Review of The Cult of the Amateur by Andrew Keen

March 4, 2016

This is a book that tells the truth about the main digital upheavals of our time. With a smart and clever style, the author, a real insider of Silicon Valley, reveals very interesting and disquieting predictions about the future of the Internet and Social networks. I am discussing about The Cult of the Amateur, the cult book, I would say, written by Andrew Keen, today the main critic of the Web 2.0 revolution. Indeed, the subtitle of the book is well aimed with the topic and reads: how the web 2.0 revolution is killing our culture and destroying our economy.

I read the Italian edition of this essay and this confirms the book has already been translated all over the world. And given that I read the Italian edition, I tried to translate the subtitle into English again, by hoping for doing a good work. This is a kind of book I would also reviewed without a complete reading. In reality, I read the book in one breath, one Sunday night, while I was thinking about the future of the web and my job. As an Internet worker, indeed, I was worried about my writing job and my blogs.

But when I read the book of Andrew, a really enlightening work, I understood many things about the irreversible change of our economy and the world, but, above all, I also understood that the Economic global crisis was not only caused by governments and banks, but also by the Internet. And think that Andrew Keen was one of the people who at the end of the last century contributed to create and divulgate the Internet. At that time, among 1997 and 1999, many believed that the Internet was able to spread more culture, knowledge and democracy.

In reality, culture and knowledge remained backward and only democracy moved forward up to become the only reason for the web existence. The author explains this concept very well in the book. In the Internet language, democracy means everybody can decide to open a website or a blog overnight and write about any topic. Just think, every minute new tens (I think tons) of websites, blogs and social networks are created.

But when everyone can do the same thing and when all become amateurs , then it is hard to spot the true experts and with no experts there is no talent and meritocracy. Or rather, amid many web amateurs who write, publish and comment every day, the talented experts find it is harder and harder to have a room on the red carpet of the web. But usually, who and what arrives on the red carpet? Rubbish, gossip, needless chatters and unverified information.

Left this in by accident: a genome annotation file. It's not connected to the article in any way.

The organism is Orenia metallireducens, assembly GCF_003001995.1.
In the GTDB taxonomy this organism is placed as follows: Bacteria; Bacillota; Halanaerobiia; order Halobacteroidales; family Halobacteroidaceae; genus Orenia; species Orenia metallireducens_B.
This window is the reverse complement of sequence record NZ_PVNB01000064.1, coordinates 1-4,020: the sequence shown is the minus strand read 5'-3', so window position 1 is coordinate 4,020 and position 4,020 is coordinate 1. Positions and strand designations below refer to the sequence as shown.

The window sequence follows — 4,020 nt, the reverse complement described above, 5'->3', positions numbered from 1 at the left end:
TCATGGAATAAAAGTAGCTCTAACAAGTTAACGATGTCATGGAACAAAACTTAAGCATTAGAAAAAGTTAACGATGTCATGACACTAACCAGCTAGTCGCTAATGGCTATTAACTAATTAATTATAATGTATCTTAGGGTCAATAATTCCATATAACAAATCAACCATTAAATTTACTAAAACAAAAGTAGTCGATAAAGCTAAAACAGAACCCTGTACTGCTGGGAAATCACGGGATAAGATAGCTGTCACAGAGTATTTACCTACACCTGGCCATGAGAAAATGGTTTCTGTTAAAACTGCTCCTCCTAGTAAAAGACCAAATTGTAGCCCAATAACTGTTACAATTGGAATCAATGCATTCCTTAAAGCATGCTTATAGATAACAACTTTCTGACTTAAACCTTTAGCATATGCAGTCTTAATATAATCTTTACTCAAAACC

The author also brings us the story of Wikipedia, the free Internet encyclopaedia written by anyone. By now, Wikipedia website has even overcome other accredited and well known encyclopaedias. These are edited only by professionals. At Wikipedia, the editors are instead voluntary. All this can explain the phenomenon of the citizen journalism, where common people can share their content and images with no filter. Unfortunately, people tend to show only their private life, what they are doing at a certain moment, what their dog is doing and so on.

Every day, tons of needless content cloud excellent or good content. I am talking about important media groups, such as The Guardian, The New York TimesThe Washington Post and others that are struggling with the economic crisis caused by the Web2.0 revolution. Nowadays, to emerge from the crowd of the web, you need to invest in advertising and this is another item that escalates the crisis. And not only. To not be fired, the true editors, writers and journalists are forced to lower their rates, but, at last, they end up to pick up only the crumbs. In this case, the equation of Andrew Keen is very fair: if democracy means get services, products and information for free, then it is not a good democracy.

This author has been very sharp to open our mind on the new possible perspective of the web. Very gloomy is the prediction the author casts before our eyes and shows as a question: What is the most wealthy Company on the Internet? Not Google, Not Facebook, Not Amazon, but you, only you, as the famous American song. Only you, in front of your digital screen to look at your jokes and probably visit your website or blog. Yes, because too many websites mean no-one will get many unique visitors and visits one day, and the only visit you will have will be yours!

Sad prediction, but very realistic. All this means further economic crisis, unemployment, more poverty and no future. How can we stop these happenings? The answers will be provided only by our mindfulness, wisdom and by this excellent book.

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